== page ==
This is a tricky question to answer! Based solely on textual evidence, the core component of the Passover seder - the haggadah - is not written out in full until the siddur of Rav Saadiah Gaon in the 10th century, and it certainly undergoes some modification since then. Other ancient versions of the haggadah can be found in the Machzor Vitry (11th century, Rhineland) and Maimonides' Mishne Torah (12th century, Egypt), amongst other places.
These haggadot are based upon the written traditions recorded in the Talmud, but are also indicative of evolving practical customs - such customs being impossible to date. The printed Talmudic material is all found in Tractate Pesachim, and comprises a commentary on that tractate in the Mishna. (The Mishnaic material achieved its final form at the beginning of the 3rd century.)
If you are interested, the relevant material is found in the tenth chapter of Pesachim in the Mishna. I have not checked the following translation, so cannot vouch for it, but here is that entire chapter as a PDF. If you would like to see this material as codified by Maimonides, it can be found in his Laws of Leavened and Unleavened Bread (Hilkhot Chametz uMatzah), chapter 8. This is a reliable translation. The following chapter, chapter 9, contains his version of the haggadah.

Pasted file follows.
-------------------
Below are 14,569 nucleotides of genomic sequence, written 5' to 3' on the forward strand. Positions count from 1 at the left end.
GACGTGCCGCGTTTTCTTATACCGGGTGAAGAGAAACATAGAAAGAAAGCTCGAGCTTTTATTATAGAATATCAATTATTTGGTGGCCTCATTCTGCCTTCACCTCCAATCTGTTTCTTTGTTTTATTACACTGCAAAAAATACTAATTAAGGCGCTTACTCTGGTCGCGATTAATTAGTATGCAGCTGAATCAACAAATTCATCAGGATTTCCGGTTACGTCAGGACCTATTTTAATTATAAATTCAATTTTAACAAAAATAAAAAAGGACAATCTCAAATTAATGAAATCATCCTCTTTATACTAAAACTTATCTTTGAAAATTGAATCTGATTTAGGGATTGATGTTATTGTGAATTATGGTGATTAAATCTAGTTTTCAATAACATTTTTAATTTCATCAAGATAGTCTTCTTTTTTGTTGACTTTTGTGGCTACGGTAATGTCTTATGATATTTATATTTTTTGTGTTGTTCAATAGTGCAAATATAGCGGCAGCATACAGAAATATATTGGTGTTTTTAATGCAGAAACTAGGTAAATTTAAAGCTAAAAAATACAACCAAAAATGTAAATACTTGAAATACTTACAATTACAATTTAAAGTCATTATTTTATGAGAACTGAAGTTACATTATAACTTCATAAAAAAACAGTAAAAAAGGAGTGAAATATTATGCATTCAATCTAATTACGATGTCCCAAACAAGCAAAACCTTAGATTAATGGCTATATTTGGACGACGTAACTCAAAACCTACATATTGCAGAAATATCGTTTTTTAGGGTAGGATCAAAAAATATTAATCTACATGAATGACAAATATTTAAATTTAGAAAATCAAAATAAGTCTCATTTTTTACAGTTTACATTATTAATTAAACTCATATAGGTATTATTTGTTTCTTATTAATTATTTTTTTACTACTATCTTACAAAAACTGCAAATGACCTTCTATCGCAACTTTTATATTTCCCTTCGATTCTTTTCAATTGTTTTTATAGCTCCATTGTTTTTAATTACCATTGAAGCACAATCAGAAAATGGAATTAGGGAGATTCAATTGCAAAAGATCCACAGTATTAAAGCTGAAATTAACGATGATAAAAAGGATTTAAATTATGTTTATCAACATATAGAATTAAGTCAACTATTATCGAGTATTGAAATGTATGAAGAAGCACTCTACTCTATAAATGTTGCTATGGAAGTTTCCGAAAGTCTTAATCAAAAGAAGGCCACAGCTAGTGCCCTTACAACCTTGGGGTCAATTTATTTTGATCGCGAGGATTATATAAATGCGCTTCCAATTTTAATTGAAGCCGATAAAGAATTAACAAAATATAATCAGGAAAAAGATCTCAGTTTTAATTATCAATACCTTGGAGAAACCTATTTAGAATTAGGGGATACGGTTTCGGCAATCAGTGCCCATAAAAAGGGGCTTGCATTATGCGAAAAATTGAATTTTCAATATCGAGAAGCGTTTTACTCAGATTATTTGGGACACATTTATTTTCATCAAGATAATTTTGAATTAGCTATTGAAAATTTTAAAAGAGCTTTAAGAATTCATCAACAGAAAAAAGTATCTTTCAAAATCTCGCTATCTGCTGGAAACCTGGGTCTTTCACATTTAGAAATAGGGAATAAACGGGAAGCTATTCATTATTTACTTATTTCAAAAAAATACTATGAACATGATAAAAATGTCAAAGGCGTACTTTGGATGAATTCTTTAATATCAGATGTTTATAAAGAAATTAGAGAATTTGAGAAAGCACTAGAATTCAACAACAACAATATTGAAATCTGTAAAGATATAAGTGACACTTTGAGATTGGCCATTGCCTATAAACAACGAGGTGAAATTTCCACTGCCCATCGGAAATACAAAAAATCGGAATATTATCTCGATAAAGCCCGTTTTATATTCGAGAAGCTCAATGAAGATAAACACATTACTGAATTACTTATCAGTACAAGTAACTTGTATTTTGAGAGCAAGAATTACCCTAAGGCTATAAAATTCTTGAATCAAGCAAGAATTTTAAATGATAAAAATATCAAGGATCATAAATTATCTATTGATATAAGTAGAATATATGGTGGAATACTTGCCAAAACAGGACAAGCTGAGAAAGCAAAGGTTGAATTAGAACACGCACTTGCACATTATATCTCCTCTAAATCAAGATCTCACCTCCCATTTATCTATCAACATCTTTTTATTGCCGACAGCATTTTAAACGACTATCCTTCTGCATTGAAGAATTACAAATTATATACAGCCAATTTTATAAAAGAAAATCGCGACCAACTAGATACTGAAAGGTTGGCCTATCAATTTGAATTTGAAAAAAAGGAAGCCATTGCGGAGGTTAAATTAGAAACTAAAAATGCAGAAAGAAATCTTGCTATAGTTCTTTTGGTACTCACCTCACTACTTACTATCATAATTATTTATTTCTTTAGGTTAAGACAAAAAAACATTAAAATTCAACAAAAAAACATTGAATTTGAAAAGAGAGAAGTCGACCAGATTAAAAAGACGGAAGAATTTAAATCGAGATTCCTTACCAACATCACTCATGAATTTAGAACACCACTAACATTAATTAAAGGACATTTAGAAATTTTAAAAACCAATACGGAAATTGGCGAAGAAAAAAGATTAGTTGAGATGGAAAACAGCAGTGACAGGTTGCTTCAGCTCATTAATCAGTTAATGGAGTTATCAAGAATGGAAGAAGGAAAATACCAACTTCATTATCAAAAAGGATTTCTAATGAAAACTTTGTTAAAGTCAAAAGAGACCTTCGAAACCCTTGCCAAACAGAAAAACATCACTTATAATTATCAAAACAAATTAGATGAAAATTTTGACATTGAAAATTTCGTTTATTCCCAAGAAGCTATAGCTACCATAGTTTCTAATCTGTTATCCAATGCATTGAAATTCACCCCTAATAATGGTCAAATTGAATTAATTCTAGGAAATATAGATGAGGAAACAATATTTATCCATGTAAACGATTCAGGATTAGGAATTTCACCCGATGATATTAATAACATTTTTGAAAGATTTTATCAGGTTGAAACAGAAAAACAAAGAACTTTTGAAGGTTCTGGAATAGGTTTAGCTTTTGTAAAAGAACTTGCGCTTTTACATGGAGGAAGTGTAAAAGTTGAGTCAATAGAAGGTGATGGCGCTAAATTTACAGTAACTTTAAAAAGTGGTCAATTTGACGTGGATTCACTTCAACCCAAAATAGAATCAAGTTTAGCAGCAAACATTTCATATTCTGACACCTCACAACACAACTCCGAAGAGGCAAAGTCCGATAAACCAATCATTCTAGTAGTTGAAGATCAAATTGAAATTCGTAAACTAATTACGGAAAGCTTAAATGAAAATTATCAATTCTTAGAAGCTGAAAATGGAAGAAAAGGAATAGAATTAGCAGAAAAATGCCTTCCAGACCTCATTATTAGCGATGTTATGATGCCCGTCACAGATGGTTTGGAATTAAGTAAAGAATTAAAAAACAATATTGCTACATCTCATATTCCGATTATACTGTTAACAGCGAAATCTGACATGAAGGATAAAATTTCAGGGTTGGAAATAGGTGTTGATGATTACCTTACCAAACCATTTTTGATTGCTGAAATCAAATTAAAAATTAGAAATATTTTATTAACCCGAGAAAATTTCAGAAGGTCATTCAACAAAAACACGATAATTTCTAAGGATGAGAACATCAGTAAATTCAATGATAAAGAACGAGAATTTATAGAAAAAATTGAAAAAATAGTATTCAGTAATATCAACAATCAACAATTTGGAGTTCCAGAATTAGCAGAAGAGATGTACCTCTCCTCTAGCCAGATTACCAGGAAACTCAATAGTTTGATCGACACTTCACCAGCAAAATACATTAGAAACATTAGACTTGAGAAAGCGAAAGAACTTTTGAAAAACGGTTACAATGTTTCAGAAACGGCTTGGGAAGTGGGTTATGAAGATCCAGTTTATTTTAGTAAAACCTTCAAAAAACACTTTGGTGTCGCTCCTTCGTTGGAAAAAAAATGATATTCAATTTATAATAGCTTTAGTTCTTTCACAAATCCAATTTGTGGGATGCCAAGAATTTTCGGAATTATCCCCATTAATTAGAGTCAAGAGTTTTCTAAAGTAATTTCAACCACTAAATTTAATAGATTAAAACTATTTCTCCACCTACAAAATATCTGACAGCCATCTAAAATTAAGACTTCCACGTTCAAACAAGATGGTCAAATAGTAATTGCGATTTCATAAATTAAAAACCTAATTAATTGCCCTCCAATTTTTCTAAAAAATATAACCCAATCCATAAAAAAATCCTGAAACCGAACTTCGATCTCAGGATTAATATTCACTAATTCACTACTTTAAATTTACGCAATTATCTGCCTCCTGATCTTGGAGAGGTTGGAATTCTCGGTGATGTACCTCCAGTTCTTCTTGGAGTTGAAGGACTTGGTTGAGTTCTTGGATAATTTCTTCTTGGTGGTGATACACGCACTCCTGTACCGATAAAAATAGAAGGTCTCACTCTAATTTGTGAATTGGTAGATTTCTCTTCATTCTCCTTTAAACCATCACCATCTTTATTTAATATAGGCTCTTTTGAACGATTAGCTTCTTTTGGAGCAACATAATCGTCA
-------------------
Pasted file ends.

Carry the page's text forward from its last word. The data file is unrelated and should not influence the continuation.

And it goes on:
You might notice that I still haven't actually answered your question! Some time between the compilation of the Mishna and the formation of Rav Saadiah Gaon's siddur, we have the composition of the haggadah as we know it. It is comprised of a patchwork of different rabbinic sources - a type of midrash, in its genre. So far as the rest of the ritual is concerned, some of that is clearly pre-mishnaic (since it is recorded in the Mishna), while some of it is Talmudic. Some parts of the seder - such as the singing of certain songs - are later still. (The Aramaic song, Chad Gadya, is actually based on a German folk song, for example, and is clearly written at such a time as Aramaic was not spoken.)
If you would like to read more, I would recommend the introduction to Yosef Hayim Yerushalmi's Haggadah and History.